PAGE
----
fighting the brute


17″ is a large rainbow for the Kootenai. Because the water is all glacial runoff, it lacks many of the nutrients found on tailwaters such as the Missouri and Madison. What the fish lack in overall length, they MORE than make up for in spirit. These fish are all native and wild fish. The Kootenai eventually drains into the Columbia which drains into the Pacific. There are numerous dams blocking passage from Pacific to Libby in 2012, but pre 20th century these fish shared genes with the same rainbows that promoted the large stockings all across the US Even the 8″ fish that you hook into in this river had the ability to bend my six weight almost in half.

Small, but mighty

We took a midday beer-fueled nap and met up with dave at the base of the dam to float a different section in the evening. Halfway to the take-out we ended up in the middle of what I can only describe as a PMD explosion. At one point it seemed like the water was boiling as we spent about thirty to forty minutes hammering this riffle. The fish didn’t care that they were being lined every other cast or so. It was almost unfair.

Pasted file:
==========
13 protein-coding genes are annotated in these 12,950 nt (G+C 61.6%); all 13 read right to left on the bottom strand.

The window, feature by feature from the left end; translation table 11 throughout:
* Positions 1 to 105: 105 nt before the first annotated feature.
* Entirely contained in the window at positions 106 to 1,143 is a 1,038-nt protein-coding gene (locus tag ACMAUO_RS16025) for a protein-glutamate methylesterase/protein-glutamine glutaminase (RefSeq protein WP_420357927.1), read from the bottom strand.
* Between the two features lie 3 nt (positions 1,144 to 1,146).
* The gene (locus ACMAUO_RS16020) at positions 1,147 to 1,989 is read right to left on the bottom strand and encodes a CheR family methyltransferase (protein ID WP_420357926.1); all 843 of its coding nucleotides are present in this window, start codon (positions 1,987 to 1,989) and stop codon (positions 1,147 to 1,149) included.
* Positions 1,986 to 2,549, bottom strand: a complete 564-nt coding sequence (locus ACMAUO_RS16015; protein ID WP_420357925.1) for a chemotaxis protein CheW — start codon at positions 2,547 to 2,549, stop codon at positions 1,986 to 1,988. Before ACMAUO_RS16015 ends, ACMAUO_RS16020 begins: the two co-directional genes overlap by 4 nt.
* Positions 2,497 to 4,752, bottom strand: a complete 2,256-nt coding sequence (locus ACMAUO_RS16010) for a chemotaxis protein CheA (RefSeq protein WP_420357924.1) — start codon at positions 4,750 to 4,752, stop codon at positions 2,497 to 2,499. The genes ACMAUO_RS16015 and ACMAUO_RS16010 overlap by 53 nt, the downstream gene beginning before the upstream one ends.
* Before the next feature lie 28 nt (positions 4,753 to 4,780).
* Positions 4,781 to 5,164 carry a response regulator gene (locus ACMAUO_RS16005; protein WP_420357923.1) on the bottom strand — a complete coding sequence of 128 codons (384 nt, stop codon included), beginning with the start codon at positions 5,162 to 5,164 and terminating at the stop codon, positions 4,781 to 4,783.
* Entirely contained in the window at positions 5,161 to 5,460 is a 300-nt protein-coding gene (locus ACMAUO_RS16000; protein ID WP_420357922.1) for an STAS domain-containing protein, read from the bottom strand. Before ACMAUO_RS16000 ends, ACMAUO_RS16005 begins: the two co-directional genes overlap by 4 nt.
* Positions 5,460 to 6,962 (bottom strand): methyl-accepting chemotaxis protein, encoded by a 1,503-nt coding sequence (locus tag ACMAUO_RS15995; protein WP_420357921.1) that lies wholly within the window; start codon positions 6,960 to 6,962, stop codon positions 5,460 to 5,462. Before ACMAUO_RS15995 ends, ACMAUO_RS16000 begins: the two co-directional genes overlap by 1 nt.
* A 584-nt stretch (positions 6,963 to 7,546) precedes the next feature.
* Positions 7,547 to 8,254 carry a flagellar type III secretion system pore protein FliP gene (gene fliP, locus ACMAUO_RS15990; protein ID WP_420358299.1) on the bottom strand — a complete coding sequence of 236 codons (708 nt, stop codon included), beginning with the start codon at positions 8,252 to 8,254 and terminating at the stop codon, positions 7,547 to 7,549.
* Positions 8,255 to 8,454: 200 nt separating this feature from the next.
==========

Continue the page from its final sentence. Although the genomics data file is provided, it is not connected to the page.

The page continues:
We ended the evening on the famous home pool during what Dave called the Happy Hour Caddis Hatch. My brother couldn’t stop hooking into these fish. Again, they weren’t breaking the ruler but they put up one hell of a fight.

Part of a “daily double”

Our first float trip in Montana was everything we dreamed it would be, and somehow a little more. It’s not often that all three Boryan men can get together. Occasionally when I make it home for the weekend, there will be a fifteen minute time span where we are all in the kitchen or living room together, but it’s fits and spurts. Our first float trip was the longest time we’d spent together in recent memory and Dave Blackburn did a fantastic time providing the vehicle, the scenery, the instruction, and most importantly put us on some truly fantastic fish. We couldn’t wait for day two…

Can you spot the bald eagle?

The Kootenai facing north with dam over Fisher’s Creek in the bottom left

This entry was posted in Fishing Report and tagged , , , , , , , , , , , , , , , , . Bookmark the permalink.

2 Responses to The Montana Series: Kootenai River Part 1

  1. robsju says:

    Have I told you how much I hate you?

  2. Anne Boryan says:

    I will forever be thankful that my guys made this trip. Just a great time together, sweet memories and incredible photos.

Leave a Reply to robsju Cancel reply

Fill in your details below or click an icon to log in: Logo

You are commenting using your account. Log Out /  Change )

Google photo

You are commenting using your Google account. Log Out /  Change )

Twitter picture

You are commenting using your Twitter account. Log Out /  Change )

Facebook photo

You are commenting using your Facebook account. Log Out /  Change )

Connecting to %s